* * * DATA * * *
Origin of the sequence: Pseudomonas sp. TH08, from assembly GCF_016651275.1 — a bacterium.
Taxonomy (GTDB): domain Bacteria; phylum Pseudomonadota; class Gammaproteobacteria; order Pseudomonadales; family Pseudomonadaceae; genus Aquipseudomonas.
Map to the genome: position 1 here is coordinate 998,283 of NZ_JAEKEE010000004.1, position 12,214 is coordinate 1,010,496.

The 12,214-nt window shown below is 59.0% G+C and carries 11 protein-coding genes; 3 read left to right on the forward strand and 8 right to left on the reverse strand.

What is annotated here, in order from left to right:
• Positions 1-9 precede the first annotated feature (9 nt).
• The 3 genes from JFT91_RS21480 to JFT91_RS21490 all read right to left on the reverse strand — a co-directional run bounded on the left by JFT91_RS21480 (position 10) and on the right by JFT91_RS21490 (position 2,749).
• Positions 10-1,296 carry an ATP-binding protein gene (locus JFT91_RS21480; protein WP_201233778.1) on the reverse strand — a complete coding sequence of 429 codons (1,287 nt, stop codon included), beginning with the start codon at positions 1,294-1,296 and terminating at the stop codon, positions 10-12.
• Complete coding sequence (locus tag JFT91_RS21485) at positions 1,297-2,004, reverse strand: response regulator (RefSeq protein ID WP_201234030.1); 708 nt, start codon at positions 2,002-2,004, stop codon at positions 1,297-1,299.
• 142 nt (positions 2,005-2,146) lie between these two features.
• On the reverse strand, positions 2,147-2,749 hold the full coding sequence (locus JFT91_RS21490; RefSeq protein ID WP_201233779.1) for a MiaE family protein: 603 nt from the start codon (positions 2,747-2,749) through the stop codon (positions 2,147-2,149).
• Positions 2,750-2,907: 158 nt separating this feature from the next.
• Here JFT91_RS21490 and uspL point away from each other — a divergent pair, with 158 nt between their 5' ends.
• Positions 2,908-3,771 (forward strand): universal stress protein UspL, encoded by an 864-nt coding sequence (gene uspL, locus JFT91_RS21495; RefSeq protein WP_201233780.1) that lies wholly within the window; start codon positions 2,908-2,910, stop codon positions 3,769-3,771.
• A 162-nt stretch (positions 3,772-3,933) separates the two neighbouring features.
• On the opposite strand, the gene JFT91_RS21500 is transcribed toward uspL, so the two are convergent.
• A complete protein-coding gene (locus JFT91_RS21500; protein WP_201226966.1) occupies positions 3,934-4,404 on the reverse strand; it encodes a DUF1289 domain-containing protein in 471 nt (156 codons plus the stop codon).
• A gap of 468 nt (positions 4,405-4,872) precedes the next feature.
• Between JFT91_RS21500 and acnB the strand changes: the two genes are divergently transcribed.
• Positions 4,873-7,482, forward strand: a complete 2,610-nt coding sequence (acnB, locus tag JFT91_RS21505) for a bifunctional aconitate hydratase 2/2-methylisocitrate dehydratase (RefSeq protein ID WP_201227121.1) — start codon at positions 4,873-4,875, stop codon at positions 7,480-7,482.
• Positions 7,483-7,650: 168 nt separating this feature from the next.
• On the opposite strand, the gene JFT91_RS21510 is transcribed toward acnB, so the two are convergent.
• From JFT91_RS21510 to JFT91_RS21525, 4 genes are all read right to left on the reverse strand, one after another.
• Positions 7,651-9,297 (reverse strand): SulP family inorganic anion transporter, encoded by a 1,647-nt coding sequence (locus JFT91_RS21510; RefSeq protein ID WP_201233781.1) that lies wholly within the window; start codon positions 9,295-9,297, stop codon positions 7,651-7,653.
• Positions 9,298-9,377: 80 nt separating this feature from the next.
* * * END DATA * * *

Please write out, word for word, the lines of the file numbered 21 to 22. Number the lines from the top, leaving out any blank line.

• Positions 7,483-7,650: 168 nt separating this feature from the next.
• On the opposite strand, the gene JFT91_RS21510 is transcribed toward acnB, so the two are convergent.